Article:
I would like to point out that without the China free-trade agreement we would have been a quiet country after the global financial crisis , a country that would be able to afford far fewer of the medicines that those protesters claim to be concerned about having access to. There are others who say that they support free trade, but not this deal. They try to say “This one is worse.”, but yet they cannot point to why it is worse. They keep talking about all sorts of things. It was negotiated by the same officials—including Tim Groser , who used to be an official—who negotiated all the other deals. It has similar trade-offs , similar clauses—and it is just not good enough, apparently. Perhaps they are grumpy that their lot did not sign the deal. I do not know. But that is a ridiculous way to approach the arrangement.

Then there are those who say it sacrifices our sovereignty. I had an experience, as we know, with somebody who said that—well, not quite in those words—last week. How can that be so? We have the sovereign right to withdraw from any trade deal at any time—any trade deal at any time. I understand that with the Trans-Pacific Partnership it is 6 months’ notice, then you are out. We never do withdraw, but why not? Because we would have to give up the benefits as well as the costs, and every single Government has said that the benefits are worth having, and they have not walked away.

Then there are those who even say it is anti-democratic, though the current Government has been elected—I do not know, once, twice, three times on the Trans-Pacific Partnership, and the elected Parliament has to approve the legislation. That is democracy. I have got an idea: if it is about democracy, why do the protesters not persuade the guy who is trying to sound like he agrees with them to actually go to the country in 2017 with a commitment to pull out of the Trans-Pacific Partnership, a commitment to leave the Trans-Pacific Partnership? He should stop waffling around, and wander out there and say: “I’m with you, protesters. I agree with you. I’ll pull New Zealand out of the Trans-Pacific Partnership.” Then we can have a further democratic test about the future of this legislation.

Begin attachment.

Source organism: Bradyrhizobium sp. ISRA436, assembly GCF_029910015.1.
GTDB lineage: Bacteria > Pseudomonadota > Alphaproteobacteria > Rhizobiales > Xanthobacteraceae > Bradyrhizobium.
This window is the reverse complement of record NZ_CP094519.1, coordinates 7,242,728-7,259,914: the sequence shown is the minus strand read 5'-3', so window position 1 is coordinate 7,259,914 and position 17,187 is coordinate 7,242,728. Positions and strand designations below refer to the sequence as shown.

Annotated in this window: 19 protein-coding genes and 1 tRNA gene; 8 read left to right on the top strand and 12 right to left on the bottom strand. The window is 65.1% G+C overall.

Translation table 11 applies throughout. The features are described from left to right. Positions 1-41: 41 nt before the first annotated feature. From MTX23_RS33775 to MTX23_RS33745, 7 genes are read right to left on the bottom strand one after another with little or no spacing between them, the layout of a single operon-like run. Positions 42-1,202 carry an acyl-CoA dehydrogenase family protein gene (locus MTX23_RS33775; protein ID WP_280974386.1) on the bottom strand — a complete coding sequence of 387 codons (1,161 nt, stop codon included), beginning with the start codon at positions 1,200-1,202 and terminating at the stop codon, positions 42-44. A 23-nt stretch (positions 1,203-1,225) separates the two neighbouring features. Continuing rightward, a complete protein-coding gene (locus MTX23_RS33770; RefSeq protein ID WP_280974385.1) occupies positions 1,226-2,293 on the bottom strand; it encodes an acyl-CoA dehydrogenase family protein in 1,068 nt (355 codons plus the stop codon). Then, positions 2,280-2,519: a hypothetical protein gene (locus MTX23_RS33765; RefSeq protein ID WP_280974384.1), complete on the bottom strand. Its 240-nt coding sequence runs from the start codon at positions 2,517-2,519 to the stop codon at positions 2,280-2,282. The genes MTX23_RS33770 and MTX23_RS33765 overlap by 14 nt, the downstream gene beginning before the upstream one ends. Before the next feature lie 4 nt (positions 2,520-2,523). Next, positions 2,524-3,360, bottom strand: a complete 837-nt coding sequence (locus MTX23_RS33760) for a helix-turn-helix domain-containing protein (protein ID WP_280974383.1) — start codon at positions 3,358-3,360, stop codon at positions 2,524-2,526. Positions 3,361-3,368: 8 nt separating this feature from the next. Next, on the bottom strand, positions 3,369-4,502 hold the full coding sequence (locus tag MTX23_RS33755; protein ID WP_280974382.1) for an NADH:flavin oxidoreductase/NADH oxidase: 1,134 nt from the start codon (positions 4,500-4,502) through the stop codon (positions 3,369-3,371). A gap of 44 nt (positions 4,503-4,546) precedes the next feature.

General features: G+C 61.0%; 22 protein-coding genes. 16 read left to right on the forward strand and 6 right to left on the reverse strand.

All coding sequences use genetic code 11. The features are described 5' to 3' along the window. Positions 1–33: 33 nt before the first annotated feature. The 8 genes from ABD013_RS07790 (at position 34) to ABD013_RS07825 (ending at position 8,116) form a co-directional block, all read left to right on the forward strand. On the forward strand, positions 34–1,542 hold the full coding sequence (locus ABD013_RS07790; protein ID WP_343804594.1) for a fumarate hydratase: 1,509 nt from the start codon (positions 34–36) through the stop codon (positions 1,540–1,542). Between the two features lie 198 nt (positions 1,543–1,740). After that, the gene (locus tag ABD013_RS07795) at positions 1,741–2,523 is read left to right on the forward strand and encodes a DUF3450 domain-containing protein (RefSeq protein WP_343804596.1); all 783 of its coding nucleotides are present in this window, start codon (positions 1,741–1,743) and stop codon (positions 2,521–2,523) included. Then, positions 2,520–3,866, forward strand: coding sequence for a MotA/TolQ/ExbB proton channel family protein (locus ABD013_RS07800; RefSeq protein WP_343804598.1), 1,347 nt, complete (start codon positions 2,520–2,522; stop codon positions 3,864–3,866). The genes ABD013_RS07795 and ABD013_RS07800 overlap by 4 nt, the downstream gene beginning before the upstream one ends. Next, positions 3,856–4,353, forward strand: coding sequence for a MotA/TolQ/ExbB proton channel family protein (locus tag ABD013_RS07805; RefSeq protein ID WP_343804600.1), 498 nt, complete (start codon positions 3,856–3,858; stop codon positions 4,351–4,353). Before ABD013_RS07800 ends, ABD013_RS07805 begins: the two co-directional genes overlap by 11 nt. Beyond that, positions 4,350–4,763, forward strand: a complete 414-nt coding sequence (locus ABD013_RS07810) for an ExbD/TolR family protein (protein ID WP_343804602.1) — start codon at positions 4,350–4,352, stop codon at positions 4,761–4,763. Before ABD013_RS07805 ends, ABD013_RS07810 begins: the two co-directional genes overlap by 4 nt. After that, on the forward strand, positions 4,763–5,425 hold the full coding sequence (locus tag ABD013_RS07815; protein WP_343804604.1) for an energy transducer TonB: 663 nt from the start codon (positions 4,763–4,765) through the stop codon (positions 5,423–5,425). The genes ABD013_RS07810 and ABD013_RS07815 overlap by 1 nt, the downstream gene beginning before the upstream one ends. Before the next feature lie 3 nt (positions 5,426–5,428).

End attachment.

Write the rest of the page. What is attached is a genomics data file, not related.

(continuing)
The most important point I want to make today is the reason why this Government is doing this, because everyone on this side of the House cares about the future of this country. We wanted to provide good jobs for our people, security for our families, and a big enough national income so that we can afford the best health care , the best education services, and so on, that my friend the toy-thrower was worried about.

It is our sincere belief that this agreement will help do this for this country; otherwise, we would not be here. So I say to Andrew Little : at least the protesters have the excuse that they maybe do not know all there is to know about the agreement, but if you have been in this House, if you have been in the debate, you should be prepared to stand up for your country. He can stand up either way. He can stand up in favour, or stand up against, but enough of this mealy-mouthed going out—he spent half his speech, half his speech, nearly, saying how much he hated the Trans-Pacific Partnership, but on the radio this morning he was saying that he would support it and would not withdraw from it.

Well, I say that if you really want to show any sort of leadership, then step up and say you will pull out, sunshine, because your rhetoric does not match what you are actually doing. You are playing politics with the future of New Zealanders. His colleagues know it, and it is not good enough.

This will be an important year for New Zealand. They all are, but this is an important one. In this year this Government, the John Key Government, will focus on building the opportunities for New Zealand, growing the skills, growing the innovation, building our infrastructure, improving our natural resources allocation, attracting investment in this country, and, most important , providing export access to our farmers and to our businesses to be able to sell overseas.

That is crucially important, so for any naysayer on the other side who has a speech-writer trying to write up stories about this Government having a vision, I say: look in the mirror, it is you who are playing politics and have no vision for this country. Thank you.